A Conversation With Chris Knight
The 52-year-old Kentucky singer-songwriter chatted with us earlier this year about the gritty-yet-accessible sounds of his latest album, 'Little Victories.'
Photography: Courtesy Drifter’s Church Records
Cowboys & Indians: What’s going on today?
Chris Knight: I’m just pulling in my driveway at home right now, in Kentucky.
C&I: How have your shows been going lately, now that you’ve got a new record to play?
Knight: They’ve been going real good; we’re starting to play more new songs off the record. I’m pretty much touring all the time. Things don’t change a hell of a lot, especially when I have a new record out.
C&I: Do you always try to have a full band or at least a few players with you?
Knight: It depends. I did two shows last week, one acoustic and one with full band. Acoustic shows this weekend, band shows next week. It’s different all the time.
C&I: What’s the Chris Knight audience looking like these days?
Knight: It’s all age groups, different types of people. I go a lot of college towns, but don’t draw a huge college crowd. People come out of the sticks to come to the shows. They drive a long way, you know. Reminds me of the first time I played up in this little hippie town in eastern Tennessee. They kind of had a built in crowd. A lot of regulars. So they were expecting the regular turnout. But I told ‘em, “You ain’t gonna have no regulars tonight. These people come out of the hills. You wait and see.” And I got to the show later, and they had already thrown, like, 15 hillbillies out of there. Guy said to me, “Yeah, you were right.” That’s pretty much the way it is. I like it, myself.
C&I: Well, I want to compliment you on Little Victories. The album’s easy to love, and it’s even easier to connect with the lyrics. What’s your assessment of it now that it’s out?
Knight: I think it’s a good record overall. There’s always something you wish you’d have done differently or sang better. Because, you’re not playing them much on the road before you record. Then you get out night after night playing on the road. … With the exception of a few songs, I could go back and do all my records again and they’d be 10 times better than when we recorded. Because I’ve been playing some of this stuff for 14 years.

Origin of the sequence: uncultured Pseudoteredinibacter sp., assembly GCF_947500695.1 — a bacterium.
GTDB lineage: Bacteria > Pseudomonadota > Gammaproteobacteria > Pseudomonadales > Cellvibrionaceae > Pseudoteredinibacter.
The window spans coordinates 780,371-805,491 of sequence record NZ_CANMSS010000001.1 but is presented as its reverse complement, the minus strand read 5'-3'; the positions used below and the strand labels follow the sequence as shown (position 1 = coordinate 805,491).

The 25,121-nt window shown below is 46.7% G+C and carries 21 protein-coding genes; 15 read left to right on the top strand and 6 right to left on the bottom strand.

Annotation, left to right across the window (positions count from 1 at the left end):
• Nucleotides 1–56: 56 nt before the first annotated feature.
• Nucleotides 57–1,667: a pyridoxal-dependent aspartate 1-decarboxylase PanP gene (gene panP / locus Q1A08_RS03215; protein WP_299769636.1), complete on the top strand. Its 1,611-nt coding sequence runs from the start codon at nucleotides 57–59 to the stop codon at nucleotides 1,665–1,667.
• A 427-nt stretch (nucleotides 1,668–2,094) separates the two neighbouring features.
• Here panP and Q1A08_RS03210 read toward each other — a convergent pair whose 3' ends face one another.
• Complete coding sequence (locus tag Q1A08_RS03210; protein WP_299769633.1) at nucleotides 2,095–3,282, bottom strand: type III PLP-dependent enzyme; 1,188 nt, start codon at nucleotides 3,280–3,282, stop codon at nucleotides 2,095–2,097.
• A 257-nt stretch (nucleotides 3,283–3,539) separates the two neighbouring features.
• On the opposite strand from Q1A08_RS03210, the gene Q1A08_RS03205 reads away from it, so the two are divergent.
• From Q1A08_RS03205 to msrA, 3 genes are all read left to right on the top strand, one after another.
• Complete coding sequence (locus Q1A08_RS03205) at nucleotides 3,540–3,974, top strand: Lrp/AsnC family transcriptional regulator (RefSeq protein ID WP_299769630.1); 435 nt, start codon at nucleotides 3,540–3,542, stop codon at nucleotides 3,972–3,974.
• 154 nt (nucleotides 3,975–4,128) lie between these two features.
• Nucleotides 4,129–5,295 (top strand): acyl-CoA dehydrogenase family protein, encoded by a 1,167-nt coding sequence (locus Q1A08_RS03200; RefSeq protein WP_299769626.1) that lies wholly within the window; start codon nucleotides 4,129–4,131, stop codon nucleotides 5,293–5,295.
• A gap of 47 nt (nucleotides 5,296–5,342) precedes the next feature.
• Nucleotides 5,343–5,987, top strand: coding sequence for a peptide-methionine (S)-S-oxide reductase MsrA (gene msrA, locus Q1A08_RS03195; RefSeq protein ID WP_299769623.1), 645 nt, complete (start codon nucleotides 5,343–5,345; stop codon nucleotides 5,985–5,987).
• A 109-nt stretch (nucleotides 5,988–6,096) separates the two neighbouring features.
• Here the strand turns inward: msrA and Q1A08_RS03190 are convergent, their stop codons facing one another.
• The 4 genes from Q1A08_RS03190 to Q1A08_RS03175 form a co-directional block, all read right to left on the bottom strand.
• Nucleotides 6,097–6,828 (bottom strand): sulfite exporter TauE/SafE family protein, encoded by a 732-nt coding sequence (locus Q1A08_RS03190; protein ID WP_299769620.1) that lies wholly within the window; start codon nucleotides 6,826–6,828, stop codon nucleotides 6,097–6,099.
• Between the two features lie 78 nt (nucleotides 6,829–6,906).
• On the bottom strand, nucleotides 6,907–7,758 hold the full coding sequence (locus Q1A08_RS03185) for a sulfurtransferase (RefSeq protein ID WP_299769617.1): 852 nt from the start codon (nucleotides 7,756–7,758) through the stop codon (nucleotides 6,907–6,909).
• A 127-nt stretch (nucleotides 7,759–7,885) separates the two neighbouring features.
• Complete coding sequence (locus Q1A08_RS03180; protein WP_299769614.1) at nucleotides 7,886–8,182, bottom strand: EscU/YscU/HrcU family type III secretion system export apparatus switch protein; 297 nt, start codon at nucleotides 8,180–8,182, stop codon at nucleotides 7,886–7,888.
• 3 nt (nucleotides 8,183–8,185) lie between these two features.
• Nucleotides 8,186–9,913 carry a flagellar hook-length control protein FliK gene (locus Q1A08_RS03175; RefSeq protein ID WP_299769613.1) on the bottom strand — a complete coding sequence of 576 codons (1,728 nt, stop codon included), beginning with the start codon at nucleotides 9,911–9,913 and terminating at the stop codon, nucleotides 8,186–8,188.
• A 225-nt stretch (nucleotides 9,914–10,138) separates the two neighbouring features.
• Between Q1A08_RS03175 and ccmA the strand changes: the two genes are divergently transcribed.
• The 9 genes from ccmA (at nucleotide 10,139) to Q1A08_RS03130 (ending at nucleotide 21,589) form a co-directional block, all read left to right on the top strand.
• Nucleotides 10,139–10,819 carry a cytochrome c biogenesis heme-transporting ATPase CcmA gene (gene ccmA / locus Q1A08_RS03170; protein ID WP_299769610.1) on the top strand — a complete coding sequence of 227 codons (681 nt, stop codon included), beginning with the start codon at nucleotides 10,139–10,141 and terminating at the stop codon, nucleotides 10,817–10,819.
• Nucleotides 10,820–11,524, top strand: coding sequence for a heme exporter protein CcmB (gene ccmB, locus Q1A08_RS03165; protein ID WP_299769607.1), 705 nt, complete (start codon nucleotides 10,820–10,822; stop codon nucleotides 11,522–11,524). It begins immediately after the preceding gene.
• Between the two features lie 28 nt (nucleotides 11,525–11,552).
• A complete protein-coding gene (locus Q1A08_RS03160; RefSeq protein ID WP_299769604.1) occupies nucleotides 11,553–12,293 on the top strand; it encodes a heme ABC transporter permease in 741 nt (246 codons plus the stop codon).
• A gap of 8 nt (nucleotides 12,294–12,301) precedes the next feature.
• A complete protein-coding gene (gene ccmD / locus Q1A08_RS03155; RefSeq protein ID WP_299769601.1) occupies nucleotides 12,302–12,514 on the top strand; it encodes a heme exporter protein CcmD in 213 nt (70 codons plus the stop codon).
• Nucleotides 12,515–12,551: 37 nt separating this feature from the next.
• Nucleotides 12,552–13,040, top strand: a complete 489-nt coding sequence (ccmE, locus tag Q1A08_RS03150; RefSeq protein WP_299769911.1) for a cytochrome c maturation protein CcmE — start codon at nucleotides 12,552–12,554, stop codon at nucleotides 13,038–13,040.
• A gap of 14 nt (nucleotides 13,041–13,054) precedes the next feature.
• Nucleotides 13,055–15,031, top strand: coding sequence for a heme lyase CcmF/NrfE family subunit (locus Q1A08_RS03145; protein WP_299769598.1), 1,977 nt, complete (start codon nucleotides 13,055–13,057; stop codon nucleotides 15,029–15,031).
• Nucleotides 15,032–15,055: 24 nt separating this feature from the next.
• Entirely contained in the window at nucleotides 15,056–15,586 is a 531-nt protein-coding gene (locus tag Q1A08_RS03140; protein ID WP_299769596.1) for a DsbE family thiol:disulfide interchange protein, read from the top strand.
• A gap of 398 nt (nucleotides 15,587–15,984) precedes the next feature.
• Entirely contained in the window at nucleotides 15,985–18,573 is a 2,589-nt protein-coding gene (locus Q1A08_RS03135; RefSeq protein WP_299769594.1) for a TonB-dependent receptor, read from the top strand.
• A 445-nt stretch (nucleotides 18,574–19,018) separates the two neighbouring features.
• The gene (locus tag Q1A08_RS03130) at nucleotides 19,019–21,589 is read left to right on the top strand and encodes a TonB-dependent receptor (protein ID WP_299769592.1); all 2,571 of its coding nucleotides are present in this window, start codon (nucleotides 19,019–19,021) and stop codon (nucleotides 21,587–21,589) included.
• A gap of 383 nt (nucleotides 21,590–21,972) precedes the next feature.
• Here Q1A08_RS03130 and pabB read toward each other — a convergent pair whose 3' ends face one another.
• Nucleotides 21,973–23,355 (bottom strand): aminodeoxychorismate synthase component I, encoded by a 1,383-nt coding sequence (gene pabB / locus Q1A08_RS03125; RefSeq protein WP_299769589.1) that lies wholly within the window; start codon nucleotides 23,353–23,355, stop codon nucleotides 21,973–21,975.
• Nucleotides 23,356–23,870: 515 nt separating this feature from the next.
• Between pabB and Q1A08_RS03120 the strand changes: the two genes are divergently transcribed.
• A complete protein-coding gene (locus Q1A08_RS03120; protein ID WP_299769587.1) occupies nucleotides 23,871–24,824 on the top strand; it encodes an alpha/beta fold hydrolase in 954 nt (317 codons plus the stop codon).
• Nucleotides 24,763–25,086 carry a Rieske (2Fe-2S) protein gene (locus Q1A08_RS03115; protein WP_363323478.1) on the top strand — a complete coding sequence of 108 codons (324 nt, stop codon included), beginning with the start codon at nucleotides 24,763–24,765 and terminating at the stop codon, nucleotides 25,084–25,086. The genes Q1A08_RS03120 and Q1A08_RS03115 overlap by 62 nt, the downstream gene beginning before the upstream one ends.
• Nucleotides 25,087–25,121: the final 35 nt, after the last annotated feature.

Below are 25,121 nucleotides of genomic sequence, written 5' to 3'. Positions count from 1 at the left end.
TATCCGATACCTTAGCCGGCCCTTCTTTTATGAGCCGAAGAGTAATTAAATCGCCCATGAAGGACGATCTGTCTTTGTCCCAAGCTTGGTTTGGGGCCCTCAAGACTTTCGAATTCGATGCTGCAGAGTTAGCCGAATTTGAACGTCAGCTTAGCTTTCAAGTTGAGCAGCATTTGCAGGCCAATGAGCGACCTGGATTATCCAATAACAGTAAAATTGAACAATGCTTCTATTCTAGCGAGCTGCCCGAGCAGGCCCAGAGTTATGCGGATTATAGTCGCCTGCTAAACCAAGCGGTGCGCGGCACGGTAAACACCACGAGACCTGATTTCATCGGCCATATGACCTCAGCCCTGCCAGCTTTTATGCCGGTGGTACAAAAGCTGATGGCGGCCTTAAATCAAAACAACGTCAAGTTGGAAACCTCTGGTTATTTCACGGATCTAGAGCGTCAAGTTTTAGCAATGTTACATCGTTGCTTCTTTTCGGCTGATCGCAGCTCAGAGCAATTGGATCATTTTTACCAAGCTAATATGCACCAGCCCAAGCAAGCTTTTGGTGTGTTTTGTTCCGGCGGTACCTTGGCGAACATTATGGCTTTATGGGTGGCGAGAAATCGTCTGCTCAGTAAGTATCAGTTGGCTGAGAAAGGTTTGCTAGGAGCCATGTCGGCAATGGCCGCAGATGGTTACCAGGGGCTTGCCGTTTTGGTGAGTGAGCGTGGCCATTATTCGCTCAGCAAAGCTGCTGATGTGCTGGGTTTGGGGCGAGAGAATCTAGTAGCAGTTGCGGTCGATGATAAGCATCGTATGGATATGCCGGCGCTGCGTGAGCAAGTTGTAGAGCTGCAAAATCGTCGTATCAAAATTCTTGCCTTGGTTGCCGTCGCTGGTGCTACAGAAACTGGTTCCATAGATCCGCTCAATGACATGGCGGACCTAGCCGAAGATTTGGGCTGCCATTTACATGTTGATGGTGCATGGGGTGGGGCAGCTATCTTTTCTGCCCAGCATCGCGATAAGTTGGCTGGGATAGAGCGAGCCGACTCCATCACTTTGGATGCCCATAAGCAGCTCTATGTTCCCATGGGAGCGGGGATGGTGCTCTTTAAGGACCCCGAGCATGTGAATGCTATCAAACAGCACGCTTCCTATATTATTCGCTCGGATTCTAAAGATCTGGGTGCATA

C&I: Is it the evolution of the arrangements, or is it more your own comfort level with the songs?
Knight: Sometimes it’s just a rhythm thing, or the way that I sing something. A new guitar lick, or whatever, you know. That’s another fun thing about it, though. I can do what I want to. I had this song called “Another Dollar” on the Heart of Stone record that sounds good on record, but since I’ve been playing it live, we started screwing around with it at acoustic shows. My guitar player grabbed a mandolin, and it rocked as much as the full version. And there’s not even a mandolin on the recording.
C&I: Oh, you can always add mandolin. You recorded the new album with your touring guys, right?
Knight: Yeah, I recorded with my road band that we’d had together for close to 5 years at the time … probably more’n that. … This one, to me, was a little grittier and we were scratchin’ and clawin’, and I think you can hear it. That’s what I wanted. I wanted it to be more intense.
C&I: What was it like working with John Prine on the title track?
Knight: It was a lot of fun having him come down. We didn’t talk a whole lot. I didn’t ask him everything I wanted to ask him or say. I figured he knows all that anyway. But it was great. I’ve listened to John Prine since I was 13 years old, so to have him come play and sing on my record is a big deal.
Find a list of Chris Knight’s upcoming tour dates here.